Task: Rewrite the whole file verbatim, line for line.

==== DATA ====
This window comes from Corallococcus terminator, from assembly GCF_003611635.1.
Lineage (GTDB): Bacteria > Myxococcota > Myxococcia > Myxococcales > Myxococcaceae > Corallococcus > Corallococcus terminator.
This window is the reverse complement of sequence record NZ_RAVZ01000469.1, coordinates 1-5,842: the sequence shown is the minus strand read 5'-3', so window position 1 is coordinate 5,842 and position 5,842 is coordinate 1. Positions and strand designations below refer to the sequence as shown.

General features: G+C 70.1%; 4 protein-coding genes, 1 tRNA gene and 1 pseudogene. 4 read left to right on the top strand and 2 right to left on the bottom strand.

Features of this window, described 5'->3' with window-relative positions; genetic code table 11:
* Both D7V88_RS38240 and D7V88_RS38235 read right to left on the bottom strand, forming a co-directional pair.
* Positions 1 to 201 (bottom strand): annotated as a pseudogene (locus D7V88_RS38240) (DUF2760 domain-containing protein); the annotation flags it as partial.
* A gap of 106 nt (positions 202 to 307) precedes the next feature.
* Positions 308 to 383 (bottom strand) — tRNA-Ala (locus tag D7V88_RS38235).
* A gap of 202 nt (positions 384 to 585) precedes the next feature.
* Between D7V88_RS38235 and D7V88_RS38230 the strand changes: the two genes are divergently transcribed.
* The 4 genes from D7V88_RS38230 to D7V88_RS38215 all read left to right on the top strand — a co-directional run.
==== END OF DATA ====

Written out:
This window comes from Corallococcus terminator, from assembly GCF_003611635.1.
Lineage (GTDB): Bacteria > Myxococcota > Myxococcia > Myxococcales > Myxococcaceae > Corallococcus > Corallococcus terminator.
This window is the reverse complement of sequence record NZ_RAVZ01000469.1, coordinates 1-5,842: the sequence shown is the minus strand read 5'-3', so window position 1 is coordinate 5,842 and position 5,842 is coordinate 1. Positions and strand designations below refer to the sequence as shown.

General features: G+C 70.1%; 4 protein-coding genes, 1 tRNA gene and 1 pseudogene. 4 read left to right on the top strand and 2 right to left on the bottom strand.

Features of this window, described 5'->3' with window-relative positions; genetic code table 11:
* Both D7V88_RS38240 and D7V88_RS38235 read right to left on the bottom strand, forming a co-directional pair.
* Positions 1 to 201 (bottom strand): annotated as a pseudogene (locus D7V88_RS38240) (DUF2760 domain-containing protein); the annotation flags it as partial.
* A gap of 106 nt (positions 202 to 307) precedes the next feature.
* Positions 308 to 383 (bottom strand) — tRNA-Ala (locus tag D7V88_RS38235).
* A gap of 202 nt (positions 384 to 585) precedes the next feature.
* Between D7V88_RS38235 and D7V88_RS38230 the strand changes: the two genes are divergently transcribed.
* The 4 genes from D7V88_RS38230 to D7V88_RS38215 all read left to right on the top strand — a co-directional run.